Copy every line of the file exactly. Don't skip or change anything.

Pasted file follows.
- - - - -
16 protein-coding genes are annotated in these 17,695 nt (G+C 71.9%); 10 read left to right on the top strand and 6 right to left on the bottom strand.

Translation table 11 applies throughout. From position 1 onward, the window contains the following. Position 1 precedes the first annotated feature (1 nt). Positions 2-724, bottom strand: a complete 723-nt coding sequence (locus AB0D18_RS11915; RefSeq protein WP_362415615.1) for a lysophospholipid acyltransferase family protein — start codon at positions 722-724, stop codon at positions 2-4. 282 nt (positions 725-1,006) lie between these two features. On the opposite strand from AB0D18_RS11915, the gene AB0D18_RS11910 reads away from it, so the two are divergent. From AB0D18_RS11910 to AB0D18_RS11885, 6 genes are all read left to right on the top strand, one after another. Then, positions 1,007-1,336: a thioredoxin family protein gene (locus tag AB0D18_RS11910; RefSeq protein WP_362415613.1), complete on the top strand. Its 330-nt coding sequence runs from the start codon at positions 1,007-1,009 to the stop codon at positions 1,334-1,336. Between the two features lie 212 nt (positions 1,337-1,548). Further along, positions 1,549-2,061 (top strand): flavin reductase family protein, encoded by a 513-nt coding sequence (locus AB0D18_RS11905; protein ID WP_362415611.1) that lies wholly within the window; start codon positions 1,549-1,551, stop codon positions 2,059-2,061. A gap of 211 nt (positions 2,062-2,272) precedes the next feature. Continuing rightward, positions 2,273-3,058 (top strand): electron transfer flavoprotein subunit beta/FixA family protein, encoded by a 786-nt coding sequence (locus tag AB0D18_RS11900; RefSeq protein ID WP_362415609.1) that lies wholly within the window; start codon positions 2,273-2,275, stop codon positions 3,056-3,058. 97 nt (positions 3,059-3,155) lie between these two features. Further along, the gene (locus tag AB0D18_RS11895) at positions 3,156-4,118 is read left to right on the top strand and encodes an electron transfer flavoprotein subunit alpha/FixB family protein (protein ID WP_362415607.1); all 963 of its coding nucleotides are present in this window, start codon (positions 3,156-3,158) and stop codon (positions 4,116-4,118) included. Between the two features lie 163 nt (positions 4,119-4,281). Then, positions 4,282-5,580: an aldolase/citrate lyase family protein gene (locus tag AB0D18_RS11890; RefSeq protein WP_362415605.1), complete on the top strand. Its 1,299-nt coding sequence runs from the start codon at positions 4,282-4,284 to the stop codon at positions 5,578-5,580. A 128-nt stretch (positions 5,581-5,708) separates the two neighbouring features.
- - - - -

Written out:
16 protein-coding genes are annotated in these 17,695 nt (G+C 71.9%); 10 read left to right on the top strand and 6 right to left on the bottom strand.

Translation table 11 applies throughout. From position 1 onward, the window contains the following. Position 1 precedes the first annotated feature (1 nt). Positions 2-724, bottom strand: a complete 723-nt coding sequence (locus AB0D18_RS11915; RefSeq protein WP_362415615.1) for a lysophospholipid acyltransferase family protein — start codon at positions 722-724, stop codon at positions 2-4. 282 nt (positions 725-1,006) lie between these two features. On the opposite strand from AB0D18_RS11915, the gene AB0D18_RS11910 reads away from it, so the two are divergent. From AB0D18_RS11910 to AB0D18_RS11885, 6 genes are all read left to right on the top strand, one after another. Then, positions 1,007-1,336: a thioredoxin family protein gene (locus tag AB0D18_RS11910; RefSeq protein WP_362415613.1), complete on the top strand. Its 330-nt coding sequence runs from the start codon at positions 1,007-1,009 to the stop codon at positions 1,334-1,336. Between the two features lie 212 nt (positions 1,337-1,548). Further along, positions 1,549-2,061 (top strand): flavin reductase family protein, encoded by a 513-nt coding sequence (locus AB0D18_RS11905; protein ID WP_362415611.1) that lies wholly within the window; start codon positions 1,549-1,551, stop codon positions 2,059-2,061. A gap of 211 nt (positions 2,062-2,272) precedes the next feature. Continuing rightward, positions 2,273-3,058 (top strand): electron transfer flavoprotein subunit beta/FixA family protein, encoded by a 786-nt coding sequence (locus tag AB0D18_RS11900; RefSeq protein ID WP_362415609.1) that lies wholly within the window; start codon positions 2,273-2,275, stop codon positions 3,056-3,058. 97 nt (positions 3,059-3,155) lie between these two features. Further along, the gene (locus tag AB0D18_RS11895) at positions 3,156-4,118 is read left to right on the top strand and encodes an electron transfer flavoprotein subunit alpha/FixB family protein (protein ID WP_362415607.1); all 963 of its coding nucleotides are present in this window, start codon (positions 3,156-3,158) and stop codon (positions 4,116-4,118) included. Between the two features lie 163 nt (positions 4,119-4,281). Then, positions 4,282-5,580: an aldolase/citrate lyase family protein gene (locus tag AB0D18_RS11890; RefSeq protein WP_362415605.1), complete on the top strand. Its 1,299-nt coding sequence runs from the start codon at positions 4,282-4,284 to the stop codon at positions 5,578-5,580. A 128-nt stretch (positions 5,581-5,708) separates the two neighbouring features.